LINQ to SQL produces incorrect TSQL when using UNION or CONCAT

When a LINQ to SQL query contains a Union or Concat with a second query, and the second query references a column twice, a SqlException will occur.

var a = from address in dc.Addresses
select new {
ID = address.AddressID,
Address1 = address.AddressLine1,
Address2 = address.AddressLine2,
};
var b = from address in dc.Addresses
select new {
ID = address.AddressID,
Address1 = address.AddressLine1,
Address2 = address.AddressLine1, // notice AddressLine1 repeated
};
var q = a.Take(10).Union (b.Take(10));
q.ToArray ();



SqlException: All the queries in a query expression containing a UNION operator must have the same number of expressions in their select lists.

SELECT [t2].[AddressID] AS [ID], [t2].[AddressLine1] AS [Address1], [t2].[AddressLine2] AS [Address2]
FROM (
SELECT TOP (10) [t0].[AddressID], [t0].[AddressLine1], [t0].[AddressLine2]
FROM [Person].[Address] AS [t0]
UNION
SELECT TOP (10) [t1].[AddressID], [t1].[AddressLine1]
FROM [Person].[Address] AS [t1]
) AS [t2]



Notice the third SELECT statement is only selecting two columns instead of the required three.

Please rate and validate this bug at the MSDN Microsoft Product Feedback Center so Microsoft responds with a solution or workaround.

6 comments on “LINQ to SQL produces incorrect TSQL when using UNION or CONCAT

  1. A workaround to this issue is to force LINQ to generate some non-affecting string manipulation on the second occurance of the column. eg:

    Address2 = address.AddressLine1.Replace(“”,””)

    will then generate SQL will two columns similar to below:

    SELECT AddressLine1, REPLACE(AddressLine1,”,”) as Value
    FROM Address

  2. Hello ,

    I test your code . It is really a nice.

    But in my opinion problem is not with union . Problem is with

    var b = from address in dc.Addresses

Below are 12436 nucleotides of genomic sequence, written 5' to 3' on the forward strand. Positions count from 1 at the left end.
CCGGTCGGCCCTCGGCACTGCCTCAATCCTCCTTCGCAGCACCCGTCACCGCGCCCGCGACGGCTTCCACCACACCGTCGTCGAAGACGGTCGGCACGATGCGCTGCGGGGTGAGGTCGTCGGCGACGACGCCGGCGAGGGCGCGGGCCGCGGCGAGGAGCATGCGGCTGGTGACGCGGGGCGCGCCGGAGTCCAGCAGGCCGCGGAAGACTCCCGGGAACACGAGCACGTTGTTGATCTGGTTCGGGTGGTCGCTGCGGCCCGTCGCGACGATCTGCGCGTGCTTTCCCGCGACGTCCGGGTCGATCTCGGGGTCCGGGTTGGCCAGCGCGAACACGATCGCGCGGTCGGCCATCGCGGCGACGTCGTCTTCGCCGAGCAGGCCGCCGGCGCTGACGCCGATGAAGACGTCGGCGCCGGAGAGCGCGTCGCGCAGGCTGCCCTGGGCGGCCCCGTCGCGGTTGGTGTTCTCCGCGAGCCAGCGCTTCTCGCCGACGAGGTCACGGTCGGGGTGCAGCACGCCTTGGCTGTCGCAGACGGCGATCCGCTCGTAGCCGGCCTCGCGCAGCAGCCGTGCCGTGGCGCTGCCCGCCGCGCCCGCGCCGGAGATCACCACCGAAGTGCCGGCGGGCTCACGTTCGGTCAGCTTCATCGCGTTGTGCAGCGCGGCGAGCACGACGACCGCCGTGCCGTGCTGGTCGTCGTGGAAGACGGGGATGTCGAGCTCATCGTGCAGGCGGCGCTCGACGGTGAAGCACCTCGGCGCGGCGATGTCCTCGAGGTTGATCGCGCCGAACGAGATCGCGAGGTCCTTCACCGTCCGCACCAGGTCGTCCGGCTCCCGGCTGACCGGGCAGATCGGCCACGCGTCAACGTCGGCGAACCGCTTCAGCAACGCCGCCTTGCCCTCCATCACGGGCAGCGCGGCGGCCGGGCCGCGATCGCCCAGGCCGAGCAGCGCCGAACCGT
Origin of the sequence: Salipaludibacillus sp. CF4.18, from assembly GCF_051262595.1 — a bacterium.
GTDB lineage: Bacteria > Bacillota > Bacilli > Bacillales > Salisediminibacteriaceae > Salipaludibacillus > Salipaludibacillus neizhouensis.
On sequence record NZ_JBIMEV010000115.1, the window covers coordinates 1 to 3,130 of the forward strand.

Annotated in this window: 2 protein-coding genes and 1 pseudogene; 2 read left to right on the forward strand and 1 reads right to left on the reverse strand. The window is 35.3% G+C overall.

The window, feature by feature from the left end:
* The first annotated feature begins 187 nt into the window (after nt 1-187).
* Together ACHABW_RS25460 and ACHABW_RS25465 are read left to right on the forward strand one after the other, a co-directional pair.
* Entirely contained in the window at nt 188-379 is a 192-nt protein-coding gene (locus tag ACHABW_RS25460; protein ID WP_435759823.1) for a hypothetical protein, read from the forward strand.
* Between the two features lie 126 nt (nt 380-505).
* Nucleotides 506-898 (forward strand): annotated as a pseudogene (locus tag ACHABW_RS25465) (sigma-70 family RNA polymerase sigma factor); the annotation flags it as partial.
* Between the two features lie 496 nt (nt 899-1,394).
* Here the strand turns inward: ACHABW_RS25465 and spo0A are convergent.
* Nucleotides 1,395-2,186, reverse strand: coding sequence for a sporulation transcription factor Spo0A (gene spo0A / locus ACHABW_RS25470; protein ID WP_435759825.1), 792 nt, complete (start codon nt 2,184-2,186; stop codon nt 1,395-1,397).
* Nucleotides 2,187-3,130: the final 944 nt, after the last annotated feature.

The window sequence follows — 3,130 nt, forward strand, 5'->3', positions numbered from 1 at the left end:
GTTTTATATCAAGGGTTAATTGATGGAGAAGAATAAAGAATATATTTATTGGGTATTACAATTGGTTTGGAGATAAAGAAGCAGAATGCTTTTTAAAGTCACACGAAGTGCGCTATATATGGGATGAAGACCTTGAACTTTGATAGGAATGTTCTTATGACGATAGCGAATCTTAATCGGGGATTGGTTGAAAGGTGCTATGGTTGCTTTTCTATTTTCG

select new {
    ID = address.AddressID,
    Address1 = address.AddressLine1,
    Address2 = address.AddressLine1, // notice AddressLine1 repeated

    Possible work arround would be

    var a = from address in dc.Addresses
    select new {
    ID = address.AddressID,
    Address1 = address.AddressLine1,
    Address2 = address.AddressLine2,
    };
    var b = from address in dc.Addresses
    select new {
    ID = address.AddressID,
    Address1 = address.AddressLine1,
    Address2 = address.AddressLine1.ToString(), // notice AddressLine1 repeated
    };
    var q = a.Take(10).Union (b.Take(10));
    q.ToArray ();
    };

    If you see query generated by this it only contain
    SELECT [t0].[AddressID], [t0].[AddressLine1]
    FROM [Person].[Address] AS [t0]

    b’coz as AddressLine column repeated so Linq internally main thoes thing . So for query optimization it only fetch one column then display in result.

    When you apply this to union so schema mismatch between two query.

  3. Hello ,

    I test your code . It is really a nice.

    But in my opinion problem is not with union . Problem is with

    var b = from address in dc.Addresses
    select new {
    ID = address.AddressID,
    Address1 = address.AddressLine1,
    Address2 = address.AddressLine1, // notice AddressLine1 repeated

    If you see query generated by this it only contain
    SELECT [t0].[AddressID], [t0].[AddressLine1]
    FROM [Person].[Address] AS [t0]

    b’coz as AddressLine column repeated so Linq internally main thoes thing . So for query optimization it only fetch one column then display in result.

    When you apply this to union so schema mismatch between two query.

    Possible work arround would be

    var a = from address in dc.Addresses
    select new {
    ID = address.AddressID,
    Address1 = address.AddressLine1,
    Address2 = address.AddressLine2,
    };
    var b = from address in dc.Addresses
    select new {
    ID = address.AddressID,
    Address1 = address.AddressLine1,
    Address2 = address.AddressLine1.ToString(), // notice AddressLine1 repeated
    };
    var q = a.Take(10).Union (b.Take(10));
    q.ToArray ();
    };

  4. one another work arround would be . But this will be litte costly performance wise.

    var a = from address in dc.Addresses
    select new {
    ID = address.AddressID,
    Address1 = address.AddressLine1,
    Address2 = address.AddressLine2,
    };
    var b = from address in dc.Addresses
    select new {
    ID = address.AddressID,
    Address1 = address.AddressLine1,
    Address2 = address.AddressLine1, // notice AddressLine1 repeated
    };
    var q = a.ToList().Take(10).Union(b.ToList().Take(10));
    q.ToArray ();

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